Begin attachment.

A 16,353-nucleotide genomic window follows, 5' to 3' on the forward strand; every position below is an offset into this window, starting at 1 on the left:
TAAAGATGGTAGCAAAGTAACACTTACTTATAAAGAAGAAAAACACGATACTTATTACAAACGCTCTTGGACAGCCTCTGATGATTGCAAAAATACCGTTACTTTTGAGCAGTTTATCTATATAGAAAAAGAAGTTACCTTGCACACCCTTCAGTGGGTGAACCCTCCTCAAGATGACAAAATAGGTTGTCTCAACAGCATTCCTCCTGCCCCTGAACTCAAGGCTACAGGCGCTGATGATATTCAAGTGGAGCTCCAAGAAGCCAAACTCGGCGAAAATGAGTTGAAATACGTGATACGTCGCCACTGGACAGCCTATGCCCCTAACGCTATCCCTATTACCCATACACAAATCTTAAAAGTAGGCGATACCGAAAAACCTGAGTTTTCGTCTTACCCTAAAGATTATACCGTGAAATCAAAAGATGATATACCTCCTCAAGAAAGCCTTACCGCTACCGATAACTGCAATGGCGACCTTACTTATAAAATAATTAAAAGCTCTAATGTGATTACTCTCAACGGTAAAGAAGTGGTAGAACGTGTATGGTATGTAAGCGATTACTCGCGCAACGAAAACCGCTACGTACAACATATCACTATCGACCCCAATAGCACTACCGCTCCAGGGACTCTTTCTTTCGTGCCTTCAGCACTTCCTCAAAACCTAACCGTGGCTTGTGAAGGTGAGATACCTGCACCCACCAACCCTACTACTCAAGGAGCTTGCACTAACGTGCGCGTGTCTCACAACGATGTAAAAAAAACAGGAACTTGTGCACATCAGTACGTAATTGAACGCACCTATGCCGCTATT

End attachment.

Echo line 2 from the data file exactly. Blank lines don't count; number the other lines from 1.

TAAAGATGGTAGCAAAGTAACACTTACTTATAAAGAAGAAAAACACGATACTTATTACAAACGCTCTTGGACAGCCTCTGATGATTGCAAAAATACCGTTACTTTTGAGCAGTTTATCTATATAGAAAAAGAAGTTACCTTGCACACCCTTCAGTGGGTGAACCCTCCTCAAGATGACAAAATAGGTTGTCTCAACAGCATTCCTCCTGCCCCTGAACTCAAGGCTACAGGCGCTGATGATATTCAAGTGGAGCTCCAAGAAGCCAAACTCGGCGAAAATGAGTTGAAATACGTGATACGTCGCCACTGGACAGCCTATGCCCCTAACGCTATCCCTATTACCCATACACAAATCTTAAAAGTAGGCGATACCGAAAAACCTGAGTTTTCGTCTTACCCTAAAGATTATACCGTGAAATCAAAAGATGATATACCTCCTCAAGAAAGCCTTACCGCTACCGATAACTGCAATGGCGACCTTACTTATAAAATAATTAAAAGCTCTAATGTGATTACTCTCAACGGTAAAGAAGTGGTAGAACGTGTATGGTATGTAAGCGATTACTCGCGCAACGAAAACCGCTACGTACAACATATCACTATCGACCCCAATAGCACTACCGCTCCAGGGACTCTTTCTTTCGTGCCTTCAGCACTTCCTCAAAACCTAACCGTGGCTTGTGAAGGTGAGATACCTGCACCCACCAACCCTACTACTCAAGGAGCTTGCACTAACGTGCGCGTGTCTCACAACGATGTAAAAAAAACAGGAACTTGTGCACATCAGTACGTAATTGAACGCACCTATGCCGCTATT